Coromon – First Impressions Game Review

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Our first impressions of Coromon are brought to you by MGN and Heartbeat Moments. What is MGN? That is the Multi-Gaming Network, that’s us. We’re constantly providing you with gaming news, guides, reviews and more from the MGN YouTube channel and from our blog – so check us out.

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Coromon is first and foremost a monster capture, monster training game presented in a retro-pixelated art style. It’s full of charm and adorable creatures and moments, but don’t let that fool you. There’s plenty of depth there as well, both in the story, and the gameplay. Fights not the simple, “I’m stronger therefore I win” – there’s actual strategy, planning and depth involved.

The art style is very reminiscent of something like Octopath Traveller. The pixelation is executed in such a way that you feel nostalgic for that classic 90’s monster capture game, but done well enough, with enough finesse that it doesn’t feel dated – much like Octopath does well, and that’s a good thing. 

So, is it different enough from those other games in the genre. Both the retro versions, and the current, to warrant you picking it up? We’ll find out. Our first impressions are going to be broken down into four categories:

  • Story
  • Sound
  • Gameplay
  • X-Factor

The X-Factor for our impressions are different from game to game, and review to review, and today we’ve decided to stick with those differences between Coromon and other games. Like I said – IS. IT. DIFFERENT. ENOUGH. If it is, is that a good thing? Do the differences make it better, or worse? Want to know? Like I said, stick around, and you will.

3:12 – Story 8/10

The first thing I want to say about Coromon is one that you will notice almost immediately, it is hilarious. Yes, the story is there, and you’re given enough early to interest you in playing the game through, to find out what is happening. But, what I love about Coromon thus far is that it weaves in the humour naturally with the story-telling.

The humour isn’t over the top, or jammed down your throat at every possible opportunity, the developer has fit the humour when it suits and I have to say that it lands. It’s cute, and I like it. So, let yourself enjoy the story, and you’ll get some light-hearted chuckles along the way.

4:04 – Sound 10/10

The music is relaxing and whimsical. It puts you in a state. A state to just sit back, relax, and let the charm of Coromon mellow you out. The game has little details like birds chirping when the train disturbs them, so the developer has obviously put a lot of thought about the little things, and in those moments you can tell that they love their game.

If I had to give you a comparison, I would say that the music is executed well in a similar fashion to Stardew Valley. It’s relaxed when it needs to be, like planting your vegetables – or in Coromon’s case exploring and getting exposition. And it’s exciting when you’re in the mines, or in Coromon’s case, battling with your monsters. The highest praise I can give Coromon is that it does sound just as well as Stardew.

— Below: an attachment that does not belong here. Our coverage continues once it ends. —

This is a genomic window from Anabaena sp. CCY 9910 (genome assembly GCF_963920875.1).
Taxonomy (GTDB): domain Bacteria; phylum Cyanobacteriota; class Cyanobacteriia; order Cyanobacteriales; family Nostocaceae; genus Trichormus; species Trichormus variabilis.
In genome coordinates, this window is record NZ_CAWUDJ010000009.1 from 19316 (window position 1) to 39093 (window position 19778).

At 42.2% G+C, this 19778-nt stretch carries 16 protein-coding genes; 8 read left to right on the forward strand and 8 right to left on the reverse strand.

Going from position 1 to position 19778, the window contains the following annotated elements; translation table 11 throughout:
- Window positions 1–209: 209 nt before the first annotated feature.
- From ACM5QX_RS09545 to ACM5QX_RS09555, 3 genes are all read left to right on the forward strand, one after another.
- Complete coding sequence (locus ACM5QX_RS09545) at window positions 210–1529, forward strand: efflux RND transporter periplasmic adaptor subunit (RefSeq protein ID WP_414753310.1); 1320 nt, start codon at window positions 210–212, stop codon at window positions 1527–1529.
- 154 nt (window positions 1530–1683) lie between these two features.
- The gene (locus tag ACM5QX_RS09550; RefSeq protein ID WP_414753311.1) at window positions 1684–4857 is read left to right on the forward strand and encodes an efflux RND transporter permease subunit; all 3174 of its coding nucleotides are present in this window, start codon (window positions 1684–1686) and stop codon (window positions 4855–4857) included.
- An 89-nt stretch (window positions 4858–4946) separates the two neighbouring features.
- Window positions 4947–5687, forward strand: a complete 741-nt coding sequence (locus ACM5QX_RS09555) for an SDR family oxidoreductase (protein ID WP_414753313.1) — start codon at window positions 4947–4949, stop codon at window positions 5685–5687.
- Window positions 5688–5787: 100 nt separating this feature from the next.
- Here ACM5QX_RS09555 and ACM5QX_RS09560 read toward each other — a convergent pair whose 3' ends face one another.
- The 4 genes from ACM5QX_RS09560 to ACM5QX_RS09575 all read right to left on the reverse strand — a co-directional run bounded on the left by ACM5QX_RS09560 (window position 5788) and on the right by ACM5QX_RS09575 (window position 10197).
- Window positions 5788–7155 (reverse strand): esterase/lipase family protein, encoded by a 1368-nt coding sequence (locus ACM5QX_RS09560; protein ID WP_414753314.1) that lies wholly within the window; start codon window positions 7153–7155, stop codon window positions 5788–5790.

5:10 – Gameplay 11/10

Coromon is deep. It might seem like a simple monster capture, monster battle game. But, where it stands out from other games like Nexomon, is just how deep you can go. You’re given the opportunity to make the game as easy or difficult as you want, and that is a really welcome feature from some of the AAA games in the same genre. 

Like I said, deep. You can customise your character, there are stat growth curves, there is stat customisation, there are puzzles, there are multiple regions, there are challenge modes in the difficulty. Everything that you’ve been dying to get out of the big guys in the genre, the developers have granted your wish with Coromon. So, for me, with those things fulfilled I can’t help but love Coromon for giving their audience exactly what they want, all in one game!

6:19 – X-Factor 9/10

I’ve already covered a lot of how Coromon is different from the other games in the genre, especially against the big two: Pokemon and Digimon. But, is it different enough to the point where if you’ve played the latest releases of those games already and are enjoying them, should you shift to spending your time on Coromon? 

The answer is a resounding yes. You’re going to get more out of your experience playing Coromon. 

How can I say that? Because I have those other games, and play them regularly. But,  I’d rather be playing Coromon. I am eagerly awaiting the full release and I know that my steam playtime is going to be a ridiculous number. 

Why is that? Well, like I mentioned Coromon is extremely deep and will provide a genuine challenge depending on your chosen difficult. Also, the developers and publishers of the big two aren’t flexible or very interactive with their audience This is another thing that Coromon does better, and that makes the future of the game very exciting.

So, if that sounds like something you’d be interested in, give the demo for Coromon a try and be sure to add the game to your steam wishlist so that you can pick it up as soon as it drops.


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AuthorLuke Cowling
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